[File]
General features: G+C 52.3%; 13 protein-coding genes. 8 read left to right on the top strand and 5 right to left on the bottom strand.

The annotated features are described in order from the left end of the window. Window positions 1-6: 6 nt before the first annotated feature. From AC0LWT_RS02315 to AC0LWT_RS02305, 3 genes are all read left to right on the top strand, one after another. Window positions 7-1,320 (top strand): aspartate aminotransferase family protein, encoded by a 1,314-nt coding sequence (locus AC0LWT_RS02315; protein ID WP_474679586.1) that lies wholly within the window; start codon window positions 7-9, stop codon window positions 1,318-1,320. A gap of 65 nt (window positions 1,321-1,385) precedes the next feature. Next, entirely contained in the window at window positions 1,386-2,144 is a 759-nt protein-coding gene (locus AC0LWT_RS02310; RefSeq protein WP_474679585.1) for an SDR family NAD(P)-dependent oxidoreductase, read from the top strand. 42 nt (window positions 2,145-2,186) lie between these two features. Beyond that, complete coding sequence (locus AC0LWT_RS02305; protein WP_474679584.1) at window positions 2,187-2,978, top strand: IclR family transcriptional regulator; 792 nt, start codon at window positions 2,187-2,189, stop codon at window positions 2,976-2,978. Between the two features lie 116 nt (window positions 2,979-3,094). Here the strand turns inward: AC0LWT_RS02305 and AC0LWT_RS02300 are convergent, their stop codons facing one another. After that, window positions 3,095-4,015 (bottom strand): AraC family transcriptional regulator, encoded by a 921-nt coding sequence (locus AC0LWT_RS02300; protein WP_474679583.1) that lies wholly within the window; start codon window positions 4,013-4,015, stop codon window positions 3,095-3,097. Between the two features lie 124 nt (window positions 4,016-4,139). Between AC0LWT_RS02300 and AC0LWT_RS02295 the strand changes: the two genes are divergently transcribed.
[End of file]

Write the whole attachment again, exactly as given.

General features: G+C 52.3%; 13 protein-coding genes. 8 read left to right on the top strand and 5 right to left on the bottom strand.

The annotated features are described in order from the left end of the window. Window positions 1-6: 6 nt before the first annotated feature. From AC0LWT_RS02315 to AC0LWT_RS02305, 3 genes are all read left to right on the top strand, one after another. Window positions 7-1,320 (top strand): aspartate aminotransferase family protein, encoded by a 1,314-nt coding sequence (locus AC0LWT_RS02315; protein ID WP_474679586.1) that lies wholly within the window; start codon window positions 7-9, stop codon window positions 1,318-1,320. A gap of 65 nt (window positions 1,321-1,385) precedes the next feature. Next, entirely contained in the window at window positions 1,386-2,144 is a 759-nt protein-coding gene (locus AC0LWT_RS02310; RefSeq protein WP_474679585.1) for an SDR family NAD(P)-dependent oxidoreductase, read from the top strand. 42 nt (window positions 2,145-2,186) lie between these two features. Beyond that, complete coding sequence (locus AC0LWT_RS02305; protein WP_474679584.1) at window positions 2,187-2,978, top strand: IclR family transcriptional regulator; 792 nt, start codon at window positions 2,187-2,189, stop codon at window positions 2,976-2,978. Between the two features lie 116 nt (window positions 2,979-3,094). Here the strand turns inward: AC0LWT_RS02305 and AC0LWT_RS02300 are convergent, their stop codons facing one another. After that, window positions 3,095-4,015 (bottom strand): AraC family transcriptional regulator, encoded by a 921-nt coding sequence (locus AC0LWT_RS02300; protein WP_474679583.1) that lies wholly within the window; start codon window positions 4,013-4,015, stop codon window positions 3,095-3,097. Between the two features lie 124 nt (window positions 4,016-4,139). Between AC0LWT_RS02300 and AC0LWT_RS02295 the strand changes: the two genes are divergently transcribed.